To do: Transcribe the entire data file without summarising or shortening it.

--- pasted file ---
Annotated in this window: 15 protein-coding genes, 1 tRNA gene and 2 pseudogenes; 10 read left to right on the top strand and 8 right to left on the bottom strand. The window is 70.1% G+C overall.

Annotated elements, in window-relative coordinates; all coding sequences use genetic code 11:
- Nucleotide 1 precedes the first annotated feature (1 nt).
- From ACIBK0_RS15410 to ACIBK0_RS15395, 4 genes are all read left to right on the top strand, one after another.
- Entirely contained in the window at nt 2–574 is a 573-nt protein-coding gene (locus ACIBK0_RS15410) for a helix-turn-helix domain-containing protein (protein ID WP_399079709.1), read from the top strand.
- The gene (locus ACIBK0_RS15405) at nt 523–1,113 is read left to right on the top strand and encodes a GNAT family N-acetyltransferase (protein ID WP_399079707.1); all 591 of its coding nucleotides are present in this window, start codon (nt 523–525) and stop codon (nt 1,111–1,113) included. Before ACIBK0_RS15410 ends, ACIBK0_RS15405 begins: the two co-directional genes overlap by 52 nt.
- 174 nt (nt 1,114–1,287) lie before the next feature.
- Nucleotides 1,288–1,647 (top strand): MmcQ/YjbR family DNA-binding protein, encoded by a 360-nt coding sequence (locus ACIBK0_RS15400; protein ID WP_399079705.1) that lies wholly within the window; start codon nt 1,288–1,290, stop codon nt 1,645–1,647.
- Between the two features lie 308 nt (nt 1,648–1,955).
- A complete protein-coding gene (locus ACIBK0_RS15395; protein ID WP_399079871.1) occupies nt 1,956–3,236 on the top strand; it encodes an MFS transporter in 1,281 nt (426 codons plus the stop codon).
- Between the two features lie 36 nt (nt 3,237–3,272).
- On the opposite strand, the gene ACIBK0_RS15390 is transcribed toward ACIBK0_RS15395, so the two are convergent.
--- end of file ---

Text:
Annotated in this window: 15 protein-coding genes, 1 tRNA gene and 2 pseudogenes; 10 read left to right on the top strand and 8 right to left on the bottom strand. The window is 70.1% G+C overall.

Annotated elements, in window-relative coordinates; all coding sequences use genetic code 11:
- Nucleotide 1 precedes the first annotated feature (1 nt).
- From ACIBK0_RS15410 to ACIBK0_RS15395, 4 genes are all read left to right on the top strand, one after another.
- Entirely contained in the window at nt 2–574 is a 573-nt protein-coding gene (locus ACIBK0_RS15410) for a helix-turn-helix domain-containing protein (protein ID WP_399079709.1), read from the top strand.
- The gene (locus ACIBK0_RS15405) at nt 523–1,113 is read left to right on the top strand and encodes a GNAT family N-acetyltransferase (protein ID WP_399079707.1); all 591 of its coding nucleotides are present in this window, start codon (nt 523–525) and stop codon (nt 1,111–1,113) included. Before ACIBK0_RS15410 ends, ACIBK0_RS15405 begins: the two co-directional genes overlap by 52 nt.
- 174 nt (nt 1,114–1,287) lie before the next feature.
- Nucleotides 1,288–1,647 (top strand): MmcQ/YjbR family DNA-binding protein, encoded by a 360-nt coding sequence (locus ACIBK0_RS15400; protein ID WP_399079705.1) that lies wholly within the window; start codon nt 1,288–1,290, stop codon nt 1,645–1,647.
- Between the two features lie 308 nt (nt 1,648–1,955).
- A complete protein-coding gene (locus ACIBK0_RS15395; protein ID WP_399079871.1) occupies nt 1,956–3,236 on the top strand; it encodes an MFS transporter in 1,281 nt (426 codons plus the stop codon).
- Between the two features lie 36 nt (nt 3,237–3,272).
- On the opposite strand, the gene ACIBK0_RS15390 is transcribed toward ACIBK0_RS15395, so the two are convergent.